The Italian city that beat the plague: Ferrara. Not a single plague death since 1576. How did they do it, and what lessons can we learn today? (TLDR the thread: early preventive action, vigilance, public funding, effective borders).
Funded in 400 A.D. as a Roman garrison, and annexed by the Papal State in 1598. In 1630 it had a pop. of 32k on 4.13km² (higher density than any mainland Chinese city), it had paved streets 1375, sewers since 1425. The 21st univ., funded in 1391 attracted Paracelsus, Copernicus.
During the Italian plague of 1629-1631 it had zero deaths while northern Italy saw massive outbreaks during the War of the Mantuan Succession (Verona lost 61%!). The father of medical statistics, Friedrich Prinzing (1859-1938) described the toll the plague took on the region:
The story starts in 1528 after plague killed 20.2k in the city. The Duke summoned a Spanish physician Pedro (or Pietro) Castagno, a renowned international expert on plague control. He wrote down the city disease rules in the book "Reggimento contra peste", which became law.
The city had a permanent health authority, "Congregazione della Sanità", consisting of the Papal legate, noblemen, physicians, the apothecary of city hospital and eight gentlemen ”Gentiluomini” born in Ferrara, and an expert in foreign countries, borders, plague and trade.
Borders were controlled by checkpoints, and there were in times of plague were reinforced by teams of public health officials, "Signori Conservatori". Any traveler had to present a travel document, "Fedi", proving his passage through areas officially clear of disease.
When neighboring cities reported plague outbreaks, Ferrara itself would close all gates but two, one land and one river gate, which would be manned by guards and doctors. Vital trade goods were repacked in specially built wooden canals docks and only inspected items were allowed.
Any suspected case and all who had been in contact were quarantined at one of three lazaretto, outside the walls, 5km away, or on an island 15km away. A monastery nearby was designated as an emergency hospital with hundreds of beds and stocks of supplies for major outbreaks.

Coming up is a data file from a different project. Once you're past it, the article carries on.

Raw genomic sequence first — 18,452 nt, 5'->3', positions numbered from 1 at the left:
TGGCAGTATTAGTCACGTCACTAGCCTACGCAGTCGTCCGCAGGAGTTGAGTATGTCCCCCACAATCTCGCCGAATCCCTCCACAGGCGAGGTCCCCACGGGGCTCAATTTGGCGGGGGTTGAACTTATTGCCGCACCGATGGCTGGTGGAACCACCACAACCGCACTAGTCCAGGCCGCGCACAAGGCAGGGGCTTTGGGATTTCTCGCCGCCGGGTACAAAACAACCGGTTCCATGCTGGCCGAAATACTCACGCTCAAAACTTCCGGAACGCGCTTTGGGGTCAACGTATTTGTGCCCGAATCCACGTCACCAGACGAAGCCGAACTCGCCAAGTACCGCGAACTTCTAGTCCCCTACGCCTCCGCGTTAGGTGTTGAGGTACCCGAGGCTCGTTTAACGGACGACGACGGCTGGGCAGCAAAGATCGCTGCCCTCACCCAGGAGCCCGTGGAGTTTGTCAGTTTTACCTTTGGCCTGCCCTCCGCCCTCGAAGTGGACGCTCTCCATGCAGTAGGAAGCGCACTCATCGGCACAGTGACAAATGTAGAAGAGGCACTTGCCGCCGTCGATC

Doctors and public officials wore gowns of oilcloth that repelled lice and masks with antimicrobial herbs and sponges drenched in vinegar, with glass goggles, long gloves and boots. No public officials in the city caught the disease after their introduction.
While all around hundreds of thousands perished, Ferrara had two mild cases during the three years the outbreak lasted: a postal worker, Bartolomeo Rossi, and an unnamed school boy. Both households were quarantined and both survived, but all schools closed for two months.
Any house with the plague was thoroughly cleaned and doused with a cocktail of 26 different herbs that together were antimicrobial, insecticidal, acaricidal (against ticks and lice, main spreader of the plague). For example, laurel, mint, sage, juniper.
These were all ingredients of the special "Composito", an anti-plague drug stored with ample reserves at all times in city hall, distributed freely to citizens in plague times, part of daily rigorous bodily cleaning routine which involved hand washing, mouth rinsing, etc.
The integrated disease management of effective borders, a vigilant health authority with full access to public funds, medicine, meant that Ferrara could not only protect itself, but also its entire area, while keeping up high volume trade, and this during a massive regional war.
(Footnote: this thread was inspired mainly by this 2019 study:)
C.B. Vicentini, S. Manfredini, D. Mares, et al., Empirical “integrated disease management” in Ferrara during the Italian plague (1629–1631), Parasitology International(2019),
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